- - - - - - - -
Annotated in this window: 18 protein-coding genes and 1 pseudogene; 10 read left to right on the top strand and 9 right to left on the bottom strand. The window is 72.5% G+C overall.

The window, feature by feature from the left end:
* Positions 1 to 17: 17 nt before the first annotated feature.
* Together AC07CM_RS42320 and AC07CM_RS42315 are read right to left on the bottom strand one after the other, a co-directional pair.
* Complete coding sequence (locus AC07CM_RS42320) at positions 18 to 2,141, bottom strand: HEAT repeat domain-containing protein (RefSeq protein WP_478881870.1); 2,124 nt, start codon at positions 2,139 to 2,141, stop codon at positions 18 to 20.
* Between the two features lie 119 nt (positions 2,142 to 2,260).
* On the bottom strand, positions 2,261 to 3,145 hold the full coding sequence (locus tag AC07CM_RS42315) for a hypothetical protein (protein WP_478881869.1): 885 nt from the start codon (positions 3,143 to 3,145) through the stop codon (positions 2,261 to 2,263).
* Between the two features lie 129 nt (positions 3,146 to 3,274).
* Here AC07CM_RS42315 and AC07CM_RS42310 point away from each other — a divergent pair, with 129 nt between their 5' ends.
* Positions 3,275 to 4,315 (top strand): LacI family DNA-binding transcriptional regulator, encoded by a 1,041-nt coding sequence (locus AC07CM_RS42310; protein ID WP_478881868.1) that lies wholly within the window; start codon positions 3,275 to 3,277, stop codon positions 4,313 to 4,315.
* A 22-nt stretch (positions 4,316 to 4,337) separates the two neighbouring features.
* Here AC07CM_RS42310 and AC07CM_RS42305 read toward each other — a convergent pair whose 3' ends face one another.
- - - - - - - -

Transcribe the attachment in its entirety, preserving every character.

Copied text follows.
Annotated in this window: 18 protein-coding genes and 1 pseudogene; 10 read left to right on the top strand and 9 right to left on the bottom strand. The window is 72.5% G+C overall.

The window, feature by feature from the left end:
* Positions 1 to 17: 17 nt before the first annotated feature.
* Together AC07CM_RS42320 and AC07CM_RS42315 are read right to left on the bottom strand one after the other, a co-directional pair.
* Complete coding sequence (locus AC07CM_RS42320) at positions 18 to 2,141, bottom strand: HEAT repeat domain-containing protein (RefSeq protein WP_478881870.1); 2,124 nt, start codon at positions 2,139 to 2,141, stop codon at positions 18 to 20.
* Between the two features lie 119 nt (positions 2,142 to 2,260).
* On the bottom strand, positions 2,261 to 3,145 hold the full coding sequence (locus tag AC07CM_RS42315) for a hypothetical protein (protein WP_478881869.1): 885 nt from the start codon (positions 3,143 to 3,145) through the stop codon (positions 2,261 to 2,263).
* Between the two features lie 129 nt (positions 3,146 to 3,274).
* Here AC07CM_RS42315 and AC07CM_RS42310 point away from each other — a divergent pair, with 129 nt between their 5' ends.
* Positions 3,275 to 4,315 (top strand): LacI family DNA-binding transcriptional regulator, encoded by a 1,041-nt coding sequence (locus AC07CM_RS42310; protein ID WP_478881868.1) that lies wholly within the window; start codon positions 3,275 to 3,277, stop codon positions 4,313 to 4,315.
* A 22-nt stretch (positions 4,316 to 4,337) separates the two neighbouring features.
* Here AC07CM_RS42310 and AC07CM_RS42305 read toward each other — a convergent pair whose 3' ends face one another.